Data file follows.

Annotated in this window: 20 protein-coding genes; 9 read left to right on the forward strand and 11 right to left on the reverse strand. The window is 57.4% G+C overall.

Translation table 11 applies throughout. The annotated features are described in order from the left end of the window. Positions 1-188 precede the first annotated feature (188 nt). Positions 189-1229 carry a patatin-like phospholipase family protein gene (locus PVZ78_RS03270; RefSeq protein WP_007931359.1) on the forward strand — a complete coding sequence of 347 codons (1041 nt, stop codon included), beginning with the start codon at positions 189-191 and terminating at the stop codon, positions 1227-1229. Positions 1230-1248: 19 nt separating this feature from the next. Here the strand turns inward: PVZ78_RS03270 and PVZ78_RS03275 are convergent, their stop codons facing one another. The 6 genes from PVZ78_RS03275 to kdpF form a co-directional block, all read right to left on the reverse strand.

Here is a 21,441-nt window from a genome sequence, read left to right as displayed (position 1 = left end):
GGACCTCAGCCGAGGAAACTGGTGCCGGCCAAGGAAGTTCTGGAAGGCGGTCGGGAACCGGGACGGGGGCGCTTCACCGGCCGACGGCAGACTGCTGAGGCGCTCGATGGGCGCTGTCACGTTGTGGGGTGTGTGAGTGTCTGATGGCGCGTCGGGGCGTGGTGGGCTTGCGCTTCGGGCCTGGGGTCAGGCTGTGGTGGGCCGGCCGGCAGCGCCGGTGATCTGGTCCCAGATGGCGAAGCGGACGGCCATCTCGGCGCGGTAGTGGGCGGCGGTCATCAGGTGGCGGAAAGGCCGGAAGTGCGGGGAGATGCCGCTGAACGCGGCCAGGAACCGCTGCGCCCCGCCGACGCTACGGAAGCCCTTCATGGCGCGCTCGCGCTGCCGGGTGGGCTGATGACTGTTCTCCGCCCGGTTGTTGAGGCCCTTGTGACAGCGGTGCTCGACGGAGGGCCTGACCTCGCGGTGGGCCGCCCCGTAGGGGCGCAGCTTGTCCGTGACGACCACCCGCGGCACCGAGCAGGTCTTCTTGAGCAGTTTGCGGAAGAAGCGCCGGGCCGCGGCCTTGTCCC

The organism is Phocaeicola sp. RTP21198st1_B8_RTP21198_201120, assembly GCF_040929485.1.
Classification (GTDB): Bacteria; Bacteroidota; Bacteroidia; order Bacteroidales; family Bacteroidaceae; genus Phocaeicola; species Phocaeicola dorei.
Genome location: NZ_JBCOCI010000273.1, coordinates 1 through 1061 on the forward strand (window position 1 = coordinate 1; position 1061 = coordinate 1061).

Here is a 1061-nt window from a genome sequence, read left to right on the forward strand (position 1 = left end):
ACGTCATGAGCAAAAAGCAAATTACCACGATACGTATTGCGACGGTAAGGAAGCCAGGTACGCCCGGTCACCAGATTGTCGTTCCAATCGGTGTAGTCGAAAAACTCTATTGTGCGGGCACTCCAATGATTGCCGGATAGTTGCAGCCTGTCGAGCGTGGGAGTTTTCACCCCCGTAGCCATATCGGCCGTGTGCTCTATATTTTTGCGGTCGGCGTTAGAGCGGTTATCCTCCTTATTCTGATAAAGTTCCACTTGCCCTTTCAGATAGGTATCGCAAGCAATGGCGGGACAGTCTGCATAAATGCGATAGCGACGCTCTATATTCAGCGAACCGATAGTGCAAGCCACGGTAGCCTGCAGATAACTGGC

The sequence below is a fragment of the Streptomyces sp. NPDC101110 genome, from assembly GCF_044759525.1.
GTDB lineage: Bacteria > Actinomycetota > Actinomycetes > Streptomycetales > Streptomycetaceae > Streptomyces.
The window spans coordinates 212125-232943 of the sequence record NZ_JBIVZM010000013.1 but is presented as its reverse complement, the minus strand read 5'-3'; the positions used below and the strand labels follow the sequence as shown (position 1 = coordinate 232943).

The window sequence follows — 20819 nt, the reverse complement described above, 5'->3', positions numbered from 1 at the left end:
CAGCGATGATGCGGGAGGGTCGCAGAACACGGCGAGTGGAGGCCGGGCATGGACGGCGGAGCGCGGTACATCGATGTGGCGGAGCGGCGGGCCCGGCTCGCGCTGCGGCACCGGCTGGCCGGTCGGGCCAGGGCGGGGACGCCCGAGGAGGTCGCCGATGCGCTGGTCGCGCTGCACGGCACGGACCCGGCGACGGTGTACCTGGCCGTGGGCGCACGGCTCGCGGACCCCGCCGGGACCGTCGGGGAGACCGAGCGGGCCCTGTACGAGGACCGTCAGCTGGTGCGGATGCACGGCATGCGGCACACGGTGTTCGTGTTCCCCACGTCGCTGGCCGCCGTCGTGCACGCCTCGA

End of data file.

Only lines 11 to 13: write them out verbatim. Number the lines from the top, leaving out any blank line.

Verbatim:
GTDB lineage: Bacteria > Actinomycetota > Actinomycetes > Streptomycetales > Streptomycetaceae > Streptomyces.
The window spans coordinates 212125-232943 of the sequence record NZ_JBIVZM010000013.1 but is presented as its reverse complement, the minus strand read 5'-3'; the positions used below and the strand labels follow the sequence as shown (position 1 = coordinate 232943).

The window sequence follows — 20819 nt, the reverse complement described above, 5'->3', positions numbered from 1 at the left end: